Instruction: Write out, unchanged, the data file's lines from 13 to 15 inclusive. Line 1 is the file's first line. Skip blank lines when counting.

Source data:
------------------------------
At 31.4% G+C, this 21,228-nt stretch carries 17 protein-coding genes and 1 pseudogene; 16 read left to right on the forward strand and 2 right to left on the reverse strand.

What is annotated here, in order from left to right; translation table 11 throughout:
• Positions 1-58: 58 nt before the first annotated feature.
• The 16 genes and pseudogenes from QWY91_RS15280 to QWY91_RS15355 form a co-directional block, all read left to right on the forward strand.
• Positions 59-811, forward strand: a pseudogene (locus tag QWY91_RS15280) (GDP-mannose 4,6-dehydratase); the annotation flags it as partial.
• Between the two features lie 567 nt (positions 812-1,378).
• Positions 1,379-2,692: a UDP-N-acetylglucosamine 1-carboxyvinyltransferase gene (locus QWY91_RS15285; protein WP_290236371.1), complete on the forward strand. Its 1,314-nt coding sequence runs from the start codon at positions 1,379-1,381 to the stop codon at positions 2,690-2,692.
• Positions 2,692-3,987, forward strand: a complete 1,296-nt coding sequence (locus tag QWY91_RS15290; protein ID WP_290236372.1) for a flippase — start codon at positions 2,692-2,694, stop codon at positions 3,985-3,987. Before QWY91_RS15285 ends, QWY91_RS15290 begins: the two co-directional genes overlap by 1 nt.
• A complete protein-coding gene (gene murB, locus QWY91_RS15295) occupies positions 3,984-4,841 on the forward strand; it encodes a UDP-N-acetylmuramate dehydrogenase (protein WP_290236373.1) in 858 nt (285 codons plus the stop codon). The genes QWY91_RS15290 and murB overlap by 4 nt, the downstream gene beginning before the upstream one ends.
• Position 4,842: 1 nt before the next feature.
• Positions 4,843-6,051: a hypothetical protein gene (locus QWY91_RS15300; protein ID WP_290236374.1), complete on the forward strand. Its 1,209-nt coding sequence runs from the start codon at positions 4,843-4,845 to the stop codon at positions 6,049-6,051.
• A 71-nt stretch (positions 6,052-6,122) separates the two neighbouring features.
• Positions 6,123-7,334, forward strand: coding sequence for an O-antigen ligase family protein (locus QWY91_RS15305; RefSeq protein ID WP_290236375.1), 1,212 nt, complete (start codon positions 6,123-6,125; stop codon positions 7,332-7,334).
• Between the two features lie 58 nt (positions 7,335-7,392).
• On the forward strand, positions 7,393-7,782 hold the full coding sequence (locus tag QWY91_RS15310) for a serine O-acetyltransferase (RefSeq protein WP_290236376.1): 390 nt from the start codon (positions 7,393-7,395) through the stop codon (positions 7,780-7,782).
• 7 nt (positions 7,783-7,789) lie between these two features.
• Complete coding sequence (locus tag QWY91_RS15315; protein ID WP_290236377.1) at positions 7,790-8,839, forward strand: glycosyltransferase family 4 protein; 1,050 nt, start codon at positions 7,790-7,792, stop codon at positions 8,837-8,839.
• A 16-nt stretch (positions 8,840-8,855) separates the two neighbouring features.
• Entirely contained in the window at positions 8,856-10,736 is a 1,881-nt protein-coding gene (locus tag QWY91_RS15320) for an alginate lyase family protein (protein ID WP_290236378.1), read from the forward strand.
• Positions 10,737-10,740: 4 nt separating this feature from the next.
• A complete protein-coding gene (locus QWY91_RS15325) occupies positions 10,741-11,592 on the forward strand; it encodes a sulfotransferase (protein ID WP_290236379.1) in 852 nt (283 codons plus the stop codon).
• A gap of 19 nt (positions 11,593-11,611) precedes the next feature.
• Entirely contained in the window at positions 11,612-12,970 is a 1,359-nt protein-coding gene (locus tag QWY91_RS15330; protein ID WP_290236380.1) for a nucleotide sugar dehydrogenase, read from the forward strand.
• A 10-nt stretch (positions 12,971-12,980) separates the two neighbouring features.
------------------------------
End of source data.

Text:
• Positions 6,123-7,334, forward strand: coding sequence for an O-antigen ligase family protein (locus QWY91_RS15305; RefSeq protein ID WP_290236375.1), 1,212 nt, complete (start codon positions 6,123-6,125; stop codon positions 7,332-7,334).
• Between the two features lie 58 nt (positions 7,335-7,392).
• On the forward strand, positions 7,393-7,782 hold the full coding sequence (locus tag QWY91_RS15310) for a serine O-acetyltransferase (RefSeq protein WP_290236376.1): 390 nt from the start codon (positions 7,393-7,395) through the stop codon (positions 7,780-7,782).